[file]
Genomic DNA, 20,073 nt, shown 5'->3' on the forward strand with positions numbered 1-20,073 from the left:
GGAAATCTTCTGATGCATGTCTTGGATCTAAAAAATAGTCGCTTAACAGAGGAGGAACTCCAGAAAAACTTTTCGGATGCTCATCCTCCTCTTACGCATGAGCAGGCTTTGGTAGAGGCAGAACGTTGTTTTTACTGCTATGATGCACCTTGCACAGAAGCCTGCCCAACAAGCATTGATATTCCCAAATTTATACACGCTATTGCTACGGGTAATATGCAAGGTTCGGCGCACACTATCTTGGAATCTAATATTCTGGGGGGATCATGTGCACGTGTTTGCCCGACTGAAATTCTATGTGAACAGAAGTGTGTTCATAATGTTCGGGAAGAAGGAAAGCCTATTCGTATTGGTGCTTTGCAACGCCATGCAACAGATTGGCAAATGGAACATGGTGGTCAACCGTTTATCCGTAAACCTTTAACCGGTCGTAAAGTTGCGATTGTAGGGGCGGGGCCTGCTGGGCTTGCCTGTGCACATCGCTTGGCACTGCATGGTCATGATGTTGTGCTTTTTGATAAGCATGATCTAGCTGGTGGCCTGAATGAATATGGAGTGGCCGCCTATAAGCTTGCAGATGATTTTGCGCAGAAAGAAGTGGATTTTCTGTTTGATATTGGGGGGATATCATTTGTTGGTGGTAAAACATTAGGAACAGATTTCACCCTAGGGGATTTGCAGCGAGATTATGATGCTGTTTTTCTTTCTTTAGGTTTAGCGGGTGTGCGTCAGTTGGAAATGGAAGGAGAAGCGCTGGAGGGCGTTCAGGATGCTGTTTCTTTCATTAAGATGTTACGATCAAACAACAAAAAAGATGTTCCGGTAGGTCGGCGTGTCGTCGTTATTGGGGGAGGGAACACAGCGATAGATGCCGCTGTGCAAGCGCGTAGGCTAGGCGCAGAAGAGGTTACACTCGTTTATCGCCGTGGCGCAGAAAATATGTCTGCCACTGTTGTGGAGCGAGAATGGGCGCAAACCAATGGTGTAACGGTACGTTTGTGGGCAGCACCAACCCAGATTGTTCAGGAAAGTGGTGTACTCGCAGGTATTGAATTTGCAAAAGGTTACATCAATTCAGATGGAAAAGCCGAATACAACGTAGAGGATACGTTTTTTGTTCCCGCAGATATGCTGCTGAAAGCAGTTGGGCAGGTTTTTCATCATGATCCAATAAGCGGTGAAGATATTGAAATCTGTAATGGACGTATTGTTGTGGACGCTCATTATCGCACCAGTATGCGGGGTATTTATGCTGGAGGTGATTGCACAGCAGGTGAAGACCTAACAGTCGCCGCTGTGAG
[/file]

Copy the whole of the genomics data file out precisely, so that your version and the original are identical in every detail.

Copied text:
Genomic DNA, 20,073 nt, shown 5'->3' on the forward strand with positions numbered 1-20,073 from the left:
GGAAATCTTCTGATGCATGTCTTGGATCTAAAAAATAGTCGCTTAACAGAGGAGGAACTCCAGAAAAACTTTTCGGATGCTCATCCTCCTCTTACGCATGAGCAGGCTTTGGTAGAGGCAGAACGTTGTTTTTACTGCTATGATGCACCTTGCACAGAAGCCTGCCCAACAAGCATTGATATTCCCAAATTTATACACGCTATTGCTACGGGTAATATGCAAGGTTCGGCGCACACTATCTTGGAATCTAATATTCTGGGGGGATCATGTGCACGTGTTTGCCCGACTGAAATTCTATGTGAACAGAAGTGTGTTCATAATGTTCGGGAAGAAGGAAAGCCTATTCGTATTGGTGCTTTGCAACGCCATGCAACAGATTGGCAAATGGAACATGGTGGTCAACCGTTTATCCGTAAACCTTTAACCGGTCGTAAAGTTGCGATTGTAGGGGCGGGGCCTGCTGGGCTTGCCTGTGCACATCGCTTGGCACTGCATGGTCATGATGTTGTGCTTTTTGATAAGCATGATCTAGCTGGTGGCCTGAATGAATATGGAGTGGCCGCCTATAAGCTTGCAGATGATTTTGCGCAGAAAGAAGTGGATTTTCTGTTTGATATTGGGGGGATATCATTTGTTGGTGGTAAAACATTAGGAACAGATTTCACCCTAGGGGATTTGCAGCGAGATTATGATGCTGTTTTTCTTTCTTTAGGTTTAGCGGGTGTGCGTCAGTTGGAAATGGAAGGAGAAGCGCTGGAGGGCGTTCAGGATGCTGTTTCTTTCATTAAGATGTTACGATCAAACAACAAAAAAGATGTTCCGGTAGGTCGGCGTGTCGTCGTTATTGGGGGAGGGAACACAGCGATAGATGCCGCTGTGCAAGCGCGTAGGCTAGGCGCAGAAGAGGTTACACTCGTTTATCGCCGTGGCGCAGAAAATATGTCTGCCACTGTTGTGGAGCGAGAATGGGCGCAAACCAATGGTGTAACGGTACGTTTGTGGGCAGCACCAACCCAGATTGTTCAGGAAAGTGGTGTACTCGCAGGTATTGAATTTGCAAAAGGTTACATCAATTCAGATGGAAAAGCCGAATACAACGTAGAGGATACGTTTTTTGTTCCCGCAGATATGCTGCTGAAAGCAGTTGGGCAGGTTTTTCATCATGATCCAATAAGCGGTGAAGATATTGAAATCTGTAATGGACGTATTGTTGTGGACGCTCATTATCGCACCAGTATGCGGGGTATTTATGCTGGAGGTGATTGCACAGCAGGTGAAGACCTAACAGTCGCCGCTGTGAG